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May 12, 2016

Fractured Narratives — one foot in the past, other in the present


May 12, 2016


Looking at the work of Syeda M. Habib’s ‘Fractured Narratives ‘ showcased at Canvas Art Gallery, one can surely say that her paintings are a vivid manifestation of the famous quote by Joel Osteen: “Humans were never created to live depressed, defeated, guilty, condemned, ashamed or unworthy. Humans were created to be victorious.”

Perhaps this is why Habib wants us to learn from our glorious past instead of looking past it by putting together timelines illustrating present alongside previous times.

The artist uses current newspapers, an item used daily in our lives yet discarded very easily, to give a present sense and to give an archaic touch she turns to Mughal art to create a harmony between two eras.

The curator, Sameera Raja opined that this form of art was seldom seen
these days: “Such depiction of contemporary art is rare to witness nowadays; Syeda M. Habib had done a marvelous job and thorough research.”

One of the paintings depicts a newspaper in the background with a buffalo followed by man in the foreground. The framing of this piece appears to be highly noticeable because of the colour selection —red is a dominant hue which represents many emotions including anger, aggression and even love, rather even the centrality of the frame is relevant to the current age.

It explores an important message of how digital evolution has taken control of human lives.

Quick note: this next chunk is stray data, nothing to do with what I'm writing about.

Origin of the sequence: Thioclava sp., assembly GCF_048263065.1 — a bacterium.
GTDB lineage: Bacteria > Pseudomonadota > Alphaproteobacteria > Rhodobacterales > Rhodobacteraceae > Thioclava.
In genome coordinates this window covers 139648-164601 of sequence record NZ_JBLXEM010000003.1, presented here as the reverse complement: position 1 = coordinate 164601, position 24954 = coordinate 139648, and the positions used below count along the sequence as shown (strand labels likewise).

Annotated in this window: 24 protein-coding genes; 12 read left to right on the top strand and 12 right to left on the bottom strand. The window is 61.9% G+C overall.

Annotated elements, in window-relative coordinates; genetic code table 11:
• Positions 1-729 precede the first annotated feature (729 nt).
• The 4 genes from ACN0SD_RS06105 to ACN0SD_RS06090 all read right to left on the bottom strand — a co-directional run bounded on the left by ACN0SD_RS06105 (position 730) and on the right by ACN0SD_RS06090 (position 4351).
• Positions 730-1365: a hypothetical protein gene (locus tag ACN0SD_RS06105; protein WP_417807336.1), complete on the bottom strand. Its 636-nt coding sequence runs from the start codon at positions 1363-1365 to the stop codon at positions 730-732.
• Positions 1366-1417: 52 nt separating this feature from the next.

The frequent use of circles are also observable in the paintings — one of the paintings carries a huge circle with numerous hexagons on its circumference; and these hexagons are technically made by newspapers which gives a white touch to the red circle. This painting illustrates the idea of self-centeredness while the edges of the frame are left with hexagons which may translate as the chaos in human nature.

“She has done a beautiful job, her work symbolises the disturbed and chaotic nature in contrast with contemporary issues of the world”, commented known art critic Marjorie Husain.

Another painting titled as ‘Leap of Faith’ holds geometrical importance as it portrays infinite boxes juxtaposed in an intriguing manner with a man jumping over them.

Habib’s work throws light on the continuous distraction of media and technology, which drives mankind away from its traditional order.

“The amount of news and information an individual is bombarded with these days is main interruption between him and God”, said Habib describing the essence of her work as to how mass media creates impediments in reaching a spiritual level.  

The exhibition continues till May 19.

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